Scientists at Columbia University have devised a clever way of converting thoughts into speech using a nifty combination of speech synthesizers and artificial intelligence (AI).
The technology effectively connects to and "listens" to the brain, detecting patterns of activity it can then "translate" into words. As of right now, its abilities are relatively basic but, as the researchers note in Scientific Reports, the possibilities are huge. Not only could it offer us a way to communicate with computers, it may one day offer potentially life-changing solutions to people with speech-limiting conditions – for example, those who have had a stroke or are living with amyotrophic lateral sclerosis (ALS), like the late great Stephen Hawking.
The process hinges on the tell-tale patterns of activity that light up our brains when we speak or even just think about speaking. Similarly, when we listen to someone else speak (or imagine doing so), there are various other patterns that present in the brain.
But while previous attempts to "read" brain activity have relied on spectrogram-analyzing computer models and have been unsuccessful, this new technique uses the technology adopted by Apple for Siri and Amazon for Alexa – an AI-enabled vocoder.
Vocoders are a type of computer algorithm that is able to synthesize speech, but first it has to be trained on recordings of people talking. For this particular study, led by Nima Mesgarani, a principal investigator at Columbia University's Mortimer B. Zuckerman Mind Brain Behavior Institute, the vocoder was trained with the help of five epilepsy patients, chosen because they were already undergoing brain surgery. While the epilepsy patients were asked to listen to the speech of various different people, the researchers monitored their brain activity.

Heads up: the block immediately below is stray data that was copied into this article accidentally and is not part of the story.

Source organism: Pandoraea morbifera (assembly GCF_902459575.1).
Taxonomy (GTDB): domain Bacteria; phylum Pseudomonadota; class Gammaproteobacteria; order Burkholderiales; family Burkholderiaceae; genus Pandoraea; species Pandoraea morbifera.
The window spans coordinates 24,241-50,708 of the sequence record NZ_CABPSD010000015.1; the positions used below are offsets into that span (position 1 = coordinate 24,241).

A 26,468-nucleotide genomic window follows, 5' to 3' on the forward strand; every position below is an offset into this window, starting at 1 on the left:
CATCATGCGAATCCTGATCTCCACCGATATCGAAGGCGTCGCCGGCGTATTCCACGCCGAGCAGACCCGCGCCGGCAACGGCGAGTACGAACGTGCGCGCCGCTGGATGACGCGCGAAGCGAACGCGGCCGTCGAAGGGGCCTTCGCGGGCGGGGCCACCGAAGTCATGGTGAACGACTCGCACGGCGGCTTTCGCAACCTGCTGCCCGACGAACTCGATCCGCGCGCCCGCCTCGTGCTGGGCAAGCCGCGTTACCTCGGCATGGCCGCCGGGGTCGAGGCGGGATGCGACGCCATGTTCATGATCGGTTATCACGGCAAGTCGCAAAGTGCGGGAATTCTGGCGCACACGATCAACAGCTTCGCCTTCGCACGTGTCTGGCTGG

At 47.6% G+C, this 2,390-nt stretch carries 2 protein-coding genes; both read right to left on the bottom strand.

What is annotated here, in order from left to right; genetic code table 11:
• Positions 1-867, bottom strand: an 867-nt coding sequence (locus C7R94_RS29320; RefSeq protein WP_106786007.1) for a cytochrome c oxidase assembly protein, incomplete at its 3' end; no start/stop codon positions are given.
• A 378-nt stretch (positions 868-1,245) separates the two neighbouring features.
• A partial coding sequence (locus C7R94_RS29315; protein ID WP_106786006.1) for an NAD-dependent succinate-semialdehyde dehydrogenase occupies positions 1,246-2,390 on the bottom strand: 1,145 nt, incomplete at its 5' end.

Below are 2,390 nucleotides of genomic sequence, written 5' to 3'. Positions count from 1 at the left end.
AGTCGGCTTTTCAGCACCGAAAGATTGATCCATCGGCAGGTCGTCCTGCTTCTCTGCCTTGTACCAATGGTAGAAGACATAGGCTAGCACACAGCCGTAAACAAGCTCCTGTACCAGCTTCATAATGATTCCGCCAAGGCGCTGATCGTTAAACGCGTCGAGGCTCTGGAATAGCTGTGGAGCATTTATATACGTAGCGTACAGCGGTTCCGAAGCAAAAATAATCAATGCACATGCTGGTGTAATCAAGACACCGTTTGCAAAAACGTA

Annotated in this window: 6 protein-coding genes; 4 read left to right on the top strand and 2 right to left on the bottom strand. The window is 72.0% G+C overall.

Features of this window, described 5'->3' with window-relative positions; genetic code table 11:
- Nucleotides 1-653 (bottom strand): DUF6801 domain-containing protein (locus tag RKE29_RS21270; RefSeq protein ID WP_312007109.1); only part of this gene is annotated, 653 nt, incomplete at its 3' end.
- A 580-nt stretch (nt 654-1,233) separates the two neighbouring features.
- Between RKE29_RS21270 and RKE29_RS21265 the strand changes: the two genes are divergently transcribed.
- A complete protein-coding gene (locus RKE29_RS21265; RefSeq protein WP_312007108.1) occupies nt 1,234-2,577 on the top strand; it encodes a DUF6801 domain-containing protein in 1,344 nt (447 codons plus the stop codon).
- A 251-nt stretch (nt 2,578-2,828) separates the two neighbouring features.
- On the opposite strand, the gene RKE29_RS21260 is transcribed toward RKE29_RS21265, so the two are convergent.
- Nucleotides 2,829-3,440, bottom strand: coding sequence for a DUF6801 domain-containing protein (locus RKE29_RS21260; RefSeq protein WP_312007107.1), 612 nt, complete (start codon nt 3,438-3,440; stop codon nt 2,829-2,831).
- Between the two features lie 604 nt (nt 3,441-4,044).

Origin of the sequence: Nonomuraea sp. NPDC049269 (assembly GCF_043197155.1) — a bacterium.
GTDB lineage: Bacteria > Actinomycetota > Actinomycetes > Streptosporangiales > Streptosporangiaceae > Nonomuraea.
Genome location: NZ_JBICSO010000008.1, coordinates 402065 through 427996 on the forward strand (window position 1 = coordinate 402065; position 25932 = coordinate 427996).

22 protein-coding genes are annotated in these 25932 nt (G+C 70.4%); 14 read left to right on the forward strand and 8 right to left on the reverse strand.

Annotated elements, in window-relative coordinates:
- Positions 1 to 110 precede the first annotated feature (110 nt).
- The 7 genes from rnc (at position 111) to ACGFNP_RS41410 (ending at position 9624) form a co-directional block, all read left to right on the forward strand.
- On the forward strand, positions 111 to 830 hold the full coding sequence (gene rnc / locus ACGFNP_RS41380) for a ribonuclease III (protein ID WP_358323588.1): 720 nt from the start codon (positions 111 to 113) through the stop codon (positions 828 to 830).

Then, the experiment really began. To test whether or not the algorithm was now able to "read" the participants' brainwaves, the researchers played recordings of the same speakers reeling off sequences of digits between 0 and 9. The brain signals of the epilepsy patients were recorded and run through the vocoder. The results of the vocoder were then checked and "cleaned up" with AI (neural networks). Finally, a robotic-sounding voice repeated the sequence numbers.
To determine how accurate (or not) the AI-enabled vocoder had been, the researchers asked participants to listen to the recording and say what they heard.
"We found that people could understand and repeat the sounds about 75 percent of the time, which is well above and beyond any previous attempts," Mesgarani said of the result in a statement.
"The sensitive vocoder and powerful neural networks represented the sounds the patients had originally listened to with surprising accuracy."
The next steps will be to try to work on more complicated sequences – for example, actual sentences such as "I need a glass of water". But while there is clearly some way to go and there are limitations to the technology as it stands at the moment, the implications could be ground-breaking.
"Our voices help connect us to our friends, family and the world around us, which is why losing the power of one's voice due to injury or disease is so devastating," Mesgarani added.
"With today's study, we have a potential way to restore that power. We've shown that, with the right technology, these people's thoughts could be decoded and understood by any listener."